A section of the 1956 Farm Act di
rects the Secretary of Agriculture to
make a study of the plan and report
back to Congress within 90 days after
the act was signed (May 28). Since
Congress will probably have ad
journed by that time, the new 85th
Congress will have to act on the re
port.
What happens to it will depend
largely on who gets elected in No
vember. Democrats have been favor
able to the plan, Republicans oppose
it.
Food stamp bills were introduced
in the last session of Congress by
Senators Kerr, Kefauver, Humphrey,
Aiken and others. They were referred
to the Agricultural Committees of
House and Senate where opposition
by Secretary of Agriculture Ezra
Benson prevented approval. Benson
said his department is not a relief
agency, food stamp plans interfere
with profits of processors and retail
ers, and present surpluses can be
stored until needed.
RAISES FARM INCOME
To bypass the Agricultural Com
mittees, Sen. Robert Kerr amended
his food stamp plan to the social se
curity bill, HR 7225, but the amend
ment was killed by the Senate Finance
Committee.
Most of the proposed food stamp
plans provide for issuance of e'ertifi
cates to needy people, up to 10 a
month, redeemable at grocery stores
f° r food products designated as "sur
p] us » j^y ^g Secretary of Agriculture,
a food stamp plan was set up in
1949 ^ t ^ en Secretary of Agricul- I
Power Company Ads
Stray Far From Truth
WASHINGTON, D. C.— (LDNS) —
Power companies are trying to deceive
the public through misleading adver
tisements in national magazines, ac
cording to Sen. Richard L. Neuberger
(D-Ore.).
The page-and-a-third magazine lay
outs support the claims of a private
power company against those of the
government in damming the Snake
River, in Hells Canyon, Oregon.
The ads defend the company's plans
to build three, small, single-purpose
dams across the river in place of the
government's proposed single, large,
multi-purpose dam. The issue has
been a center of heated controversy
for several years.
Neuberger described as fraudulent
the statement made in the ads that if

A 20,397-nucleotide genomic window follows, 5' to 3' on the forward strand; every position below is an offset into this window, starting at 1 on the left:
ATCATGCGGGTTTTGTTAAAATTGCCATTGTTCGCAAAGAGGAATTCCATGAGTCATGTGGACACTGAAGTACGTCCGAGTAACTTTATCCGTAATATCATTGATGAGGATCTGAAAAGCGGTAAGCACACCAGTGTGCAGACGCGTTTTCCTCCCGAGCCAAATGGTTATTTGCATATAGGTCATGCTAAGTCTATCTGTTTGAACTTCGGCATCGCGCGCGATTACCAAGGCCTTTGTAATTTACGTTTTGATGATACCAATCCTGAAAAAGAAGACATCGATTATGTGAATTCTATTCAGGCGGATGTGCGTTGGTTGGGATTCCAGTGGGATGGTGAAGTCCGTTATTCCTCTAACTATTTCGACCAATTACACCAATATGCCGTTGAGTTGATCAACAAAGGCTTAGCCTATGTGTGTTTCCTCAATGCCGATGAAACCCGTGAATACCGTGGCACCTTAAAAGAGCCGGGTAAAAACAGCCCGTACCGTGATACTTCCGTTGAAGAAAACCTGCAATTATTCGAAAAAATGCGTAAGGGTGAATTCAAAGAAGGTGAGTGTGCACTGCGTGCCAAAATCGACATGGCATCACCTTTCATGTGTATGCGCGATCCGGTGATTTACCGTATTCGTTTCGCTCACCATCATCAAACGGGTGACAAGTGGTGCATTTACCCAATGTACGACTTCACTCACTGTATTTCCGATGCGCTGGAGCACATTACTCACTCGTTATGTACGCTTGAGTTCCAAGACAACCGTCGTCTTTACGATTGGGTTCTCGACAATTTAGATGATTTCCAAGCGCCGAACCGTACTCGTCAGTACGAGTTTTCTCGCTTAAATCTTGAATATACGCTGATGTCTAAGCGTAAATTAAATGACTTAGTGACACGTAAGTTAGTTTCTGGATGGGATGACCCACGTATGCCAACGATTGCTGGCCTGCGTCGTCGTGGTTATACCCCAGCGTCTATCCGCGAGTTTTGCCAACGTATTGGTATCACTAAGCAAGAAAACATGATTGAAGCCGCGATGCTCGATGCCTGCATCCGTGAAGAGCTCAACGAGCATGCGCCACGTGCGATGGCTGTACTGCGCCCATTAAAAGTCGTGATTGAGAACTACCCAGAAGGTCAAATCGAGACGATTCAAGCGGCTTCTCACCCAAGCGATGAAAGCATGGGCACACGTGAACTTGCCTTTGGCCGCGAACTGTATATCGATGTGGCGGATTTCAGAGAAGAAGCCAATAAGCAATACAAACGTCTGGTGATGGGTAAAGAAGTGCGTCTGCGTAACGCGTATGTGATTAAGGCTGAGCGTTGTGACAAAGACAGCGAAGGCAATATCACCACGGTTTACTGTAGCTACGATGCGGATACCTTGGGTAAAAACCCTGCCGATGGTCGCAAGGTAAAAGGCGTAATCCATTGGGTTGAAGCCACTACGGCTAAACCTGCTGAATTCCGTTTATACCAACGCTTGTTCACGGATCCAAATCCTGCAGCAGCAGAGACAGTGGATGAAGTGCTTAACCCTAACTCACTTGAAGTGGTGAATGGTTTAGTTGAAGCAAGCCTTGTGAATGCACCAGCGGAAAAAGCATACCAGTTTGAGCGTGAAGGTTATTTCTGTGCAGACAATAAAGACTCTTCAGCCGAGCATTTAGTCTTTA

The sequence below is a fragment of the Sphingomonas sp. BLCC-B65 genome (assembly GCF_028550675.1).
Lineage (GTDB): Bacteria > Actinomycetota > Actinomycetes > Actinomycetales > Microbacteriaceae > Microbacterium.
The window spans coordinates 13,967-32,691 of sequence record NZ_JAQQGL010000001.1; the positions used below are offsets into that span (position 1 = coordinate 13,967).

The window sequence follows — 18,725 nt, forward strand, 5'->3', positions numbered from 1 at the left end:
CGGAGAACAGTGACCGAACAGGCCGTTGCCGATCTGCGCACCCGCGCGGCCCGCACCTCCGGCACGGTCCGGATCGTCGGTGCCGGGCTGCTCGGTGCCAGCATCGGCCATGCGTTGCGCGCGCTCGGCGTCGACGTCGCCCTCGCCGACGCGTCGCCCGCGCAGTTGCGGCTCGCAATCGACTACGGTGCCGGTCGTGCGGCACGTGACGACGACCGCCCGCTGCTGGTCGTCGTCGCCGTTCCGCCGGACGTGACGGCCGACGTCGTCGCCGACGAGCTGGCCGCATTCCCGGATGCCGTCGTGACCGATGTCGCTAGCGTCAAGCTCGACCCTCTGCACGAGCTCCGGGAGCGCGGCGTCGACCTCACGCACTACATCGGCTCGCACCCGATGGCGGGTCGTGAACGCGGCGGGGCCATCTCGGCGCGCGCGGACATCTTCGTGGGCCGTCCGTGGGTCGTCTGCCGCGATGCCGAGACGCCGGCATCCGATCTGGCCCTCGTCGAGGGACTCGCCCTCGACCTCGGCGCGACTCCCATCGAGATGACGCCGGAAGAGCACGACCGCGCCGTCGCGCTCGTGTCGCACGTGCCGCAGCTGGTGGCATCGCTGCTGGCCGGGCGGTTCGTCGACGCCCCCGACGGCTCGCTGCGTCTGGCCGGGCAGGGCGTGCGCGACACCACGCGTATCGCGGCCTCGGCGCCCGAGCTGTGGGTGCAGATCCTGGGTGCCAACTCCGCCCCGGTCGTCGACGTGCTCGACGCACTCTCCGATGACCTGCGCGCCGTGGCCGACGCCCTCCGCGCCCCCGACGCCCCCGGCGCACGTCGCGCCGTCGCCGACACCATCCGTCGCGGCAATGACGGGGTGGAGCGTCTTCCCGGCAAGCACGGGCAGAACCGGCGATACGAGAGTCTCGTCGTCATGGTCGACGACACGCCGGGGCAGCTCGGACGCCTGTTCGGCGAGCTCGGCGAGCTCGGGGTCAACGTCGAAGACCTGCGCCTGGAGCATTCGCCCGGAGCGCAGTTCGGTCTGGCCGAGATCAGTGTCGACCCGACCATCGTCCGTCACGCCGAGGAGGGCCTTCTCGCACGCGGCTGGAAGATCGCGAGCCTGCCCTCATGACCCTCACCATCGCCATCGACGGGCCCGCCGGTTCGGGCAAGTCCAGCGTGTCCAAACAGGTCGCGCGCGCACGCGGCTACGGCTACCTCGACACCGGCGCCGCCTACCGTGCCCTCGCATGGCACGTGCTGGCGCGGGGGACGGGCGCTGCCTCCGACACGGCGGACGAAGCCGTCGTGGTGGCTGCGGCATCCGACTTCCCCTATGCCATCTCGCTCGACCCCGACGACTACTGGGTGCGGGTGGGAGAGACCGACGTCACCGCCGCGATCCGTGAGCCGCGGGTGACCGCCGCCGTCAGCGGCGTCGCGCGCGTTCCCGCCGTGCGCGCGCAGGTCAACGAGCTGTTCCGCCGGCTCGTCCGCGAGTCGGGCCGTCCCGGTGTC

the private company, the Idaho Power
Company, is allowed to build its small
dams the nation's taxpayers will save
$465 million.
He said each of the ads includes a
table purporting to show how much
federal taxes the taxpayers of each
state will save.
The shares of states range from
$68,700,000 for New York to $700,
000 each for Vermont, Wyoming and
Nevada.
In a recent Senate speech, Neu
berger vehemently attacked the con
clusions presented in ads, which have
been placed in at least a dozen na
tional magazines by an organization
tailed, "America's Independent Elec
tric Light and Power Companies."
HITS GOLDWATER
The Oregon Democrat also criti
cized Sen. Barry M. Goldwater (R
Ariz.) for inserting the so-called tax
saving table in the Congressional Rec
ord without revealing its "interested"
source.
Neuberger said that the govern
ment's proposed Hells Canyon Dam
would be operated as part of the Fed
eral Bonneville Power Administration,
which he said has returned so much
money to the treasury that it is $68
million ahead of the repayment sched
ule set up by Congress and the Fed
eral Power Commissidn.
said,
"Federal dams in the Columbia
River system are producing power
which puts revenue into the treasury
at the rate of $140,000 per day," he
The senator stated that federal
ture Henry Wallace. It successfully
moved thousands of tons of food into
the mouths of hungry people while
raising farmers' income by creating
increased demand for their crops.
Nearly two million families in 124
selected areas participated.
Some eight million persons whose
addresses are known to state and fed
eral officials would be eligible for
food stamp payments, if the plan
were re-established nationally. They
include 2,550,000 people on old age
assistance whose average income is
$52.55 a month; 2,173,000 dependent
children averaging $23.98 a month;
105,000 blind
$56.71 a month; 298,000 people
"relief" averaging $53.55 a month.
Also eligible would be recipients of
unemployment benefits, averaging
685,000 individuals a week last year.
Testifying March 5 on a food stamp
bill, Sen. Hubert Humphrey said, "It
is strange, indeed, for a great democ
racy like ours to be complaining about
having too much food . . . and yet
have problems of lack of adequate
persons averaging
on
diet in our midst, as a result of lack
of purchasing power . . . Let us be
as interested in full stomachs